The IRS knows more than you think and the odds of you scamming the government aren't in your favor. Unfortunately, the odds of you being scammed by somebody else during tax time are higher than you think. The IRS knows this and each year they release the "Dirty Dozen" tax scams that they're carefully watching. Here are a few to watch out for and also avoid if you file taxes on your own.
So you believe that a 10-year-old power drill is worth $50 and each of your five-year-old "gently" used sweaters that you wore to work once a week are worth $30 a piece? The IRS knows that overvaluing a charitable contribution is a common tactic among filers trying to slip in a few more dollars on their tax refund check, but it isn't going to fly if your refund check is higher than the average check for people in your income bracket. Want to stay in compliance? Use a free service like TurboTax's ItsDeductible which allows you to keep track of your contributions throughout the year and use the IRS approved amount.
Hiding Income Offshore
For decades the financial sex appeal of the Swiss bank account has been the subject of movies, books and other fantastic stories, but the government is cracking down on this real life problem mostly reserved for the nation's wealthiest. Outside of the wealthy, other Americans have found ways to invest off American soil, gain insurance policies and even store money. The IRS notes that there are some stiff penalties for trying to stiff the government on the taxes it's owed on these funds.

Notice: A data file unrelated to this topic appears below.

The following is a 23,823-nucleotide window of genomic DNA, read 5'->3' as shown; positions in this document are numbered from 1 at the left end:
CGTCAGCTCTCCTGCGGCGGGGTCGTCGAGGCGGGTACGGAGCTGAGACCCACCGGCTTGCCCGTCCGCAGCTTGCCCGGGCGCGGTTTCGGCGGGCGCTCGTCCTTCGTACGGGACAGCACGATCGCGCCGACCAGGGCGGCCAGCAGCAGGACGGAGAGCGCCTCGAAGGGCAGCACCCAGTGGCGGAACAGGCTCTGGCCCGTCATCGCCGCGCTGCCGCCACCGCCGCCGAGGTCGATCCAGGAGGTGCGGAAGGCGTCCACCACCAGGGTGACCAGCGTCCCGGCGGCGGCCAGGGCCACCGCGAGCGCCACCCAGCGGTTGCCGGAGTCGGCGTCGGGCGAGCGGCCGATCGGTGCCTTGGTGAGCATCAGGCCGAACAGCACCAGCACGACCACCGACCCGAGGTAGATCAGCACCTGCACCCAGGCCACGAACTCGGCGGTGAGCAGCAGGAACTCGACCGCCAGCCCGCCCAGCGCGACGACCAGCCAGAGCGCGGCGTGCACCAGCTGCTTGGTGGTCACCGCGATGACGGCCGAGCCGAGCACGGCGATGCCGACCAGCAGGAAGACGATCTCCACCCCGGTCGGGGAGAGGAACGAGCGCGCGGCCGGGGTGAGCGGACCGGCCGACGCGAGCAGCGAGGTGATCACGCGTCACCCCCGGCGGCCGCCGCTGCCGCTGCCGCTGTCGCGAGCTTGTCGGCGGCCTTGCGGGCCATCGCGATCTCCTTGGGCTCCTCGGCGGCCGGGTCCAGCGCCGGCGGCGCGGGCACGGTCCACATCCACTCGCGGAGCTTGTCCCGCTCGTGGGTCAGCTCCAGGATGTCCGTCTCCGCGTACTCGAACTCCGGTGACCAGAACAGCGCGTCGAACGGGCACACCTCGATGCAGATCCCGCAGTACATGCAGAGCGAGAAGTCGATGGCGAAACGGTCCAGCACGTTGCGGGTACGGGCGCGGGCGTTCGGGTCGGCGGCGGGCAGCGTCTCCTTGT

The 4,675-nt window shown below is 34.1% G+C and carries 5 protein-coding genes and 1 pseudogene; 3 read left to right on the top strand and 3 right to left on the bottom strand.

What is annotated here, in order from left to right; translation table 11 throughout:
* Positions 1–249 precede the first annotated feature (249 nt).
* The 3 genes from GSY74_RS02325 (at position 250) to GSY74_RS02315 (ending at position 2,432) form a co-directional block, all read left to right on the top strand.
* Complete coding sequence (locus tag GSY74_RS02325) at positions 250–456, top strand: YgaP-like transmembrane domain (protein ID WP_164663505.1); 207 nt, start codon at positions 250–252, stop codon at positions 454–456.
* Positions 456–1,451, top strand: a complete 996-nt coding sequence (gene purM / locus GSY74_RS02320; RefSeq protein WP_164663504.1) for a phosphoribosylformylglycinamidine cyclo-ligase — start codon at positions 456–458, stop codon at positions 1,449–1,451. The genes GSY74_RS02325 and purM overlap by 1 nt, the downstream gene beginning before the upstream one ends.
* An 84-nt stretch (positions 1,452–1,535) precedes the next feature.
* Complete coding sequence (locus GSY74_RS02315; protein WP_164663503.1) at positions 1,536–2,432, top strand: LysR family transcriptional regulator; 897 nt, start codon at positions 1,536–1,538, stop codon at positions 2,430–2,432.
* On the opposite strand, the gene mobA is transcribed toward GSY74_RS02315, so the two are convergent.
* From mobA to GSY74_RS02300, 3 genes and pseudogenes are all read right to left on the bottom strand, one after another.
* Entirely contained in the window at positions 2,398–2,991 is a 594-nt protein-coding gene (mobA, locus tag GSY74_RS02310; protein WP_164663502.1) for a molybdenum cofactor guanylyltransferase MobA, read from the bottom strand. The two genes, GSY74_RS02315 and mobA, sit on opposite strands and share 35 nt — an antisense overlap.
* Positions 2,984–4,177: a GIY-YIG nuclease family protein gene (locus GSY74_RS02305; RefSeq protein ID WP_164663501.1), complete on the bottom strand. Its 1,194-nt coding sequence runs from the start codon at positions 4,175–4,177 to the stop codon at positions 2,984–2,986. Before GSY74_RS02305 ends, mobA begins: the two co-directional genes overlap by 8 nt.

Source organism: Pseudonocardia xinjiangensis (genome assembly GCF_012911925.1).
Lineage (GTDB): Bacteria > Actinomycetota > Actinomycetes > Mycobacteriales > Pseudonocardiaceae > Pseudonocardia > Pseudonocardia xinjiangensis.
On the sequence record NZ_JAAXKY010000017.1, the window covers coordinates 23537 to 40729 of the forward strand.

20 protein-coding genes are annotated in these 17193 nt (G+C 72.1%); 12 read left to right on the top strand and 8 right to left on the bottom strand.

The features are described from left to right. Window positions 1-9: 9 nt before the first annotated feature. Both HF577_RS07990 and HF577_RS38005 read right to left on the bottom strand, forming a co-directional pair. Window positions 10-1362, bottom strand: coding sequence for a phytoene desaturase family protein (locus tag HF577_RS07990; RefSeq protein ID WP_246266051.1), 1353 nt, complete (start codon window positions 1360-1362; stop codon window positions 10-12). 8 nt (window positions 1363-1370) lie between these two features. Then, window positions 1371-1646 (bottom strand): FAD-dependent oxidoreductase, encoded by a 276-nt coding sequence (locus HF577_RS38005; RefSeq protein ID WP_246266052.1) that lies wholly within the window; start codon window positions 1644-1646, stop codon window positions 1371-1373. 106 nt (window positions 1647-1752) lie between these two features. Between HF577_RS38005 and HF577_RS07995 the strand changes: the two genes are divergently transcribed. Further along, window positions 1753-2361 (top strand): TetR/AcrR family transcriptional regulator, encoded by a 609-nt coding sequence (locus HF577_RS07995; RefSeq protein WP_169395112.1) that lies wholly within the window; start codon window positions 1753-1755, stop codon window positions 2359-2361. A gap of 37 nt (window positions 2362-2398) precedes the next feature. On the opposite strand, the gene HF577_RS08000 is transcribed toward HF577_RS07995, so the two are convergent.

Crooked Tax Preparers
Money invites greed and what better time for the greedy to appear than at tax time. Some tax preparers entice people to their offices by claiming unusually high refunds and charging larger than customary fees. The IRS will reject the return, but the preparer already has the customer's money.
As a result, the IRS now requires tax preparers to have a Preparer Tax Identification Number. This PTIN comes from the IRS and allows customers to research the preparer and know that they are approved by the IRS.
Identity thieves might be using your information to file tax returns and get big refunds before you know it's happening. When you file your legitimate return, the IRS contacts you wanting to know why a second return, often asking for a second refund, was filed.
If you suspect identity theft, the IRS wants you to call the Identity Protection Specialized Unit at 1-800-908-4490.
Paying for Arguing
The world is full of entrepreneurs, but some should be avoided. Some small businesses are charging customers for advice on how to argue with the IRS in order to avoid paying taxes. Arguments like, "I'm a citizen of my state, not the United States" is one of the reasons cited for not having to file a federal return, but the IRS is a few steps ahead of those people. They have an 84-page document on their website called "The Truth About Frivolous Tax Arguments," that pokes a hole in these arguments by citing case law and other legal references.
The Bottom Line
Most people don't go out of their way to scam the government on a large scale basis, but many inflate figures a little more than they should. If you do that, know that the IRS knows what you're doing and you may be subject to penalties, interest and even prosecution.
Finally, during tax time, promises of big refund checks are all over the TV and newspapers. Don't fall for these too-good-to-be-true claims. Instead, go to a tax preparer that you trust and if you're looking for one, ask trusted friends and family for recommendations.